Dalry is an area of the Scottish capital city of Edinburgh. It is located close to the city centre, between Haymarket and Gorgie. The area is now primarily residential. It is centred around Dalry Road, which has numerous shops, restaurants and small businesses. Lying outside the old city walls and west of the castle, the area began as part of the agricultural estate of Dalry House, the exception being the Dalry Mill, recorded as the oldest paper mill in Scotland, now demolished.
St Andrew's and St George's West Church serves Edinburgh's New Town, in Scotland. It is a congregation of the Church of Scotland. The parish today constitutes the whole of the First New Town of Edinburgh and a small part of the early-19th-century Second New Town of Edinburgh. The church building was completed in 1784, and is now protected as a category A listed building.
The Assembly Hall is located between Castlehill and Mound Place in Edinburgh, Scotland. It is the meeting place of the General Assembly of the Church of Scotland.
The New Club is a private social club in the New Town area of Edinburgh, Scotland. Founded in 1787, it is Scotland's oldest club. The club occupied premises on St Andrew Square from 1809 until 1837, when it moved to purpose-built rooms on Princes Street. The 1837 building was replaced with a modern building to a design by Reiach and Hall, which is protected as a category A listed building. Women were admitted in 1970, and offered full membership from 2010. The only stated requirements for membership are that a candidate is over 18 and is "clubbable".
St Andrew Square is a garden square in Edinburgh, Scotland located at the east end of George Street. The gardens, part of the collection of New Town Gardens, are owned by a number of private owners, managed by Essential Edinburgh and opened to the public in 2008. The construction of St Andrew Square began in 1772, as the first part of the New Town, designed by James Craig. Within six years of its completion St Andrew Square became one of the most desirable and most fashionable residential areas in the city. As the 19th century came to a close, St Andrew Square evolved into the commercial centre of the city.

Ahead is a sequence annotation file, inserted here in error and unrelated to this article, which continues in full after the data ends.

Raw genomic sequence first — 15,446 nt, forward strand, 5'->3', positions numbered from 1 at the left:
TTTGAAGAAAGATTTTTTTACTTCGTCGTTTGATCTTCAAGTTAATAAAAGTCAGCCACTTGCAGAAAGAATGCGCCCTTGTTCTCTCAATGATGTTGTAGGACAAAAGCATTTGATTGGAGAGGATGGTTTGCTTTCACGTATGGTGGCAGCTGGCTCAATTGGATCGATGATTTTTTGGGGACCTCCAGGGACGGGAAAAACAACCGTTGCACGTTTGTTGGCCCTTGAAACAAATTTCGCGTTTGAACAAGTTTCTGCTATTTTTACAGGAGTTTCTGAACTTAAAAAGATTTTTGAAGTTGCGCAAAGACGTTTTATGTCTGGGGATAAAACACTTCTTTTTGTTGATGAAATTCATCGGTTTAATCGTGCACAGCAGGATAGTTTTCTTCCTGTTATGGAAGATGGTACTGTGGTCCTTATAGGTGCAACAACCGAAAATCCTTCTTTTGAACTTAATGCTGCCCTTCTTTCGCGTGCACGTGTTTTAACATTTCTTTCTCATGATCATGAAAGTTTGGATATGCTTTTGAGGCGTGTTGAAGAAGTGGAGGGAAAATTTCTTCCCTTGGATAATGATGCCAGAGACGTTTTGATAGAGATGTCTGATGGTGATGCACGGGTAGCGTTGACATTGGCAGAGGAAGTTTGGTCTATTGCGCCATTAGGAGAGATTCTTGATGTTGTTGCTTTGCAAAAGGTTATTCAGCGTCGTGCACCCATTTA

The West End is an affluent district of Edinburgh, Scotland, which along with the rest of the New Town and Old Town forms central Edinburgh, and Edinburgh's UNESCO World Heritage Site. The area boasts several of the city's hotels, restaurants, independent shops, offices and arts venues, including the Edinburgh Filmhouse, Edinburgh International Conference Centre and the Caledonian Hotel. The area also hosts art festivals and crafts fairs.
Dundas House is a Neoclassical building in Edinburgh, Scotland. It is located at 36 St Andrew Square, in the city's first New Town. The building was completed in 1774 as a private town house for Sir Lawrence Dundas by the architect Sir William Chambers. Much altered internally and extended over the years, today it is the registered office of the Royal Bank of Scotland and its parent, NatWest Group and is protected as a category A listed building.
The Dome is a building on George Street in the New Town of Edinburgh, Scotland, United Kingdom. It currently functions as a bar, restaurant and nightclub, although it was first built as the headquarters of the Commercial Bank of Scotland in 1847. The building was designed by David Rhind in a Graeco-Roman style. It stands on the site of the Physicians' Hall, the offices of the Royal College of Physicians of Edinburgh, which was constructed in the 18th century to designs by James Craig, the planner of the New Town. The Dome is a category A listed building. The current operating business is Caledonian Heritable, a hotel, bars and restaurant group founded by Portobello born entrepreneur Kevin Doyle
Edinburgh City Chambers in Edinburgh, Scotland, is the meeting place of the City of Edinburgh Council and its predecessors, Edinburgh Corporation and Edinburgh District Council. It is a Category A listed building.
Coordinates: 55°57′10″N3°12′01″W / 55.9529°N 3.2004°W